Lessons From the Flag

The 4th of July usually gets our big bang of patriotism. So today, in my effort to reignite KK’s Candor, we celebrate Old Glory (#flagday) with this shared article from Harvey Mackay. Enjoy and stay tuned for some Karen originals to follow.

By Harvey Mackay

June 14 is Flag Day, celebrating the 13 stripes and the 50 stars that symbolize our humble beginnings and our growth into one unified nation.

On June 14, 1777, in Philadelphia, the Second Continental Congress adopted a resolution that read the following: “Resolved, that the flag of the United States be thirteen stripes, alternate red and white; that the union be thirteen stars, white in a blue field representing a new constellation.”

The resolution didn’t mention the significance behind the choice of red, white and blue — because the three colors did not have any official meaning when the flag was adopted in 1777.

But have you ever stopped to think about the meaning of the flag’s colors? There’s plenty of symbolism there too. Red implies hardiness and valor. White stands for purity and innocence. Blue signifies vigilance, perseverance, and justice. These qualities that our country was founded on should carry through in our lives and businesses today.

In an article on Time.com, Mike Buss, a flag expert with the American Legion, says that the most obvious reason for the flag’s colors is that they were simply taken from our mother country’s flag — the Union Jack of England. “Our heritage does come from Great Britain, and that was some of the thought processes that went about in coming up with our flag,” Buss says in the article.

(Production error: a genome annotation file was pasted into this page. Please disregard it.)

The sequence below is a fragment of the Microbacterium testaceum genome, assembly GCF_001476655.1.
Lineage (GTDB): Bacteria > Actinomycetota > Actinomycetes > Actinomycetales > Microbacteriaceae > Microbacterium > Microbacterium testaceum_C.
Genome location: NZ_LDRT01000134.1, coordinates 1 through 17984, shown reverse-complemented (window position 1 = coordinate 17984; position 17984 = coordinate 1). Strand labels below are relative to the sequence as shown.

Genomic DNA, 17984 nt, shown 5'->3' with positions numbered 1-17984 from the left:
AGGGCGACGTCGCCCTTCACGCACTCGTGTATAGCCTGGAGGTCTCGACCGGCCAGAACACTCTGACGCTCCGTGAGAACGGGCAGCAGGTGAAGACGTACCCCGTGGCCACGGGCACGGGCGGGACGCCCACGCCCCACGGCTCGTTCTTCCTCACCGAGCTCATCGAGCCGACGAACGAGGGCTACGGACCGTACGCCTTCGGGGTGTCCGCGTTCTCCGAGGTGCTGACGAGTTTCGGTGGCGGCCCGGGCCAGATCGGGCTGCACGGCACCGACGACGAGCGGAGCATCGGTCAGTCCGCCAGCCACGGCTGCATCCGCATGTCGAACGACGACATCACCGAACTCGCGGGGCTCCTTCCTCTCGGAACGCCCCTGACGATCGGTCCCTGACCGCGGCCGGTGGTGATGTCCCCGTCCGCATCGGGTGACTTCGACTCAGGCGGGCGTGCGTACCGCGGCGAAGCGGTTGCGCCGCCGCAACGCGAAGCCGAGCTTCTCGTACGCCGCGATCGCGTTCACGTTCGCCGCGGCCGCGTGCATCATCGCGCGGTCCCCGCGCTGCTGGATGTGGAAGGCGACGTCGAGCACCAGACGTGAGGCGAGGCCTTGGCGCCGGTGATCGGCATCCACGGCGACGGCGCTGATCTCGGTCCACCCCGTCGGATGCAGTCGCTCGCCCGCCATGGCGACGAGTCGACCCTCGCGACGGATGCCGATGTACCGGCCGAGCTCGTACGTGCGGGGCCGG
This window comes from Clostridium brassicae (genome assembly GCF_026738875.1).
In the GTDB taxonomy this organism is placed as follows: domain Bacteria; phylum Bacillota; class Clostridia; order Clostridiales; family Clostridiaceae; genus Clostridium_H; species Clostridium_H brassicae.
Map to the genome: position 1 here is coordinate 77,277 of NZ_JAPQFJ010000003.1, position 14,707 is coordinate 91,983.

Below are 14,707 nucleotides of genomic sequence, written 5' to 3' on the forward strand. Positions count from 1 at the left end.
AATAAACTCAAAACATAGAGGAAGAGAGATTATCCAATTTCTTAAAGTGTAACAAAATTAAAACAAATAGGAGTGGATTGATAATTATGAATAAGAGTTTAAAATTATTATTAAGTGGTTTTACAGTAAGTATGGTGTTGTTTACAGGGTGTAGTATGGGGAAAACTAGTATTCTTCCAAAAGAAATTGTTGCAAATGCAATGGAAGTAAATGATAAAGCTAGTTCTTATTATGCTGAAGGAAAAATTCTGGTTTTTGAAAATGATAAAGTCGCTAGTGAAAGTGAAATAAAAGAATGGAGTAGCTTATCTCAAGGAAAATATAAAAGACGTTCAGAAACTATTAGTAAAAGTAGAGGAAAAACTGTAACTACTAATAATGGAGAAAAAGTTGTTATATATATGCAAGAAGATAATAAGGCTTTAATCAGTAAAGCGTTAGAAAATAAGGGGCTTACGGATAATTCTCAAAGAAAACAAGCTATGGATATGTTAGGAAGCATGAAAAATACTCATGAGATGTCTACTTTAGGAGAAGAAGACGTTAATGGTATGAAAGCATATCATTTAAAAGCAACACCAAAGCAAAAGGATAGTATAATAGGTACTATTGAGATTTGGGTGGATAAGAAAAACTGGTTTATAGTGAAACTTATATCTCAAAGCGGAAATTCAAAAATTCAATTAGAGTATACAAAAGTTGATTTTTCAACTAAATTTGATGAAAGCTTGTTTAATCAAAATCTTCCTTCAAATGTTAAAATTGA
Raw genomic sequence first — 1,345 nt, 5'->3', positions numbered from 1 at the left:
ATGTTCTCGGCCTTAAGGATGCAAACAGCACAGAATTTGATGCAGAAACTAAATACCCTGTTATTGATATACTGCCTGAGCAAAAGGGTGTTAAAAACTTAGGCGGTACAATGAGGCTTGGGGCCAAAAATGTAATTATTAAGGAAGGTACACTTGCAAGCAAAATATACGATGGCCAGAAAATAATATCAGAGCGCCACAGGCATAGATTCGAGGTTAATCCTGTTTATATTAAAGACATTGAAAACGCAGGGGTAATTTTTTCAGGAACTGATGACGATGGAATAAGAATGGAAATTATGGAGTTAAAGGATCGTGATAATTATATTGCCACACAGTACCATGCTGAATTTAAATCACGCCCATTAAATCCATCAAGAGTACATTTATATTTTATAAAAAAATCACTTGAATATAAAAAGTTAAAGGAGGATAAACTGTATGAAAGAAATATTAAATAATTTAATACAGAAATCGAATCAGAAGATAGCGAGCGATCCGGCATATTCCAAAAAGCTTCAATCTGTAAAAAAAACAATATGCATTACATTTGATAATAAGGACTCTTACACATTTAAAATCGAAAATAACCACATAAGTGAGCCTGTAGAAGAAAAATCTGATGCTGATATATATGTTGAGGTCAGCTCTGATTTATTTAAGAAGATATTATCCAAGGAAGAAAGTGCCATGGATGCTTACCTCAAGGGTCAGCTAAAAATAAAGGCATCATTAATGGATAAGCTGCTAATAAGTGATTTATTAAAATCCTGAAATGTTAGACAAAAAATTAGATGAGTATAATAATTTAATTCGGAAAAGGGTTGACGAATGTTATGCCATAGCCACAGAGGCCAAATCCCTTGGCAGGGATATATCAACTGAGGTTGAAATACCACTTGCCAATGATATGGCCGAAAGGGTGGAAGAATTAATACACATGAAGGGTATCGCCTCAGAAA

I think it’s also important to connect how these colors relate to our working lives.

RED: Hardiness and valor stand for the ability to endure difficult conditions; determination in facing great danger, courage, and bravery.

Determination keeps people hammering away. Determined people possess the stamina and courage to pursue their ambitions despite criticism, ridicule or unfavorable circumstances. In fact, discouragement usually spurs them on to greater things. When they get discouraged, they recognize that to change their results, some change is in order.

Courage is regarded as one of the major human virtues. Courage is bravery, valor, standing up to danger, guts and nerve all rolled into one. It’s easy to be ordinary. Courage is what sets us apart from the crowd.

WHITE: Purity and innocence are synonymous. They stand for freedom from moral wrong and simplicity. Those are tall orders in our complicated world, but worth striving for. Way back in 1872, Sen. Carl Schurz of Missouri paraphrased Naval hero Stephen Decatur with these patriotic words: “Our country, right or wrong. When right, to be kept right; when wrong, to be put right.” That sentiment is purity at its best.

Sen. Schurz would settle for nothing less than the best for his country. Similarly, we should demand the best from our businesses. Doing things right should be a way of life.

BLUE: Vigilance, perseverance, and justice are self-explanatory. Justice translates to fair play, honesty, and integrity.

Perseverance separates the winners from the losers. Success in life depends on your willingness to never give up, even when the reward is delayed.

Honesty, ethics, integrity — in my estimation, you can interchange them, because they all convey the single attribute that determines whether a person or an organization can be trusted. Honesty is always the best policy. You must be able to trust the people with whom you work. Doing the right thing is never the wrong thing to do.

Integrity: either you have it or you don’t. It’s not something that you can have one day and not have the next. Integrity begins at the top. As leaders, we must set the example — that alone inspires employees to do right. Enduring leaders know that the numbers will be better if integrity is not optional.

Our national values are well represented in the colors of our flag. Fly it proudly.

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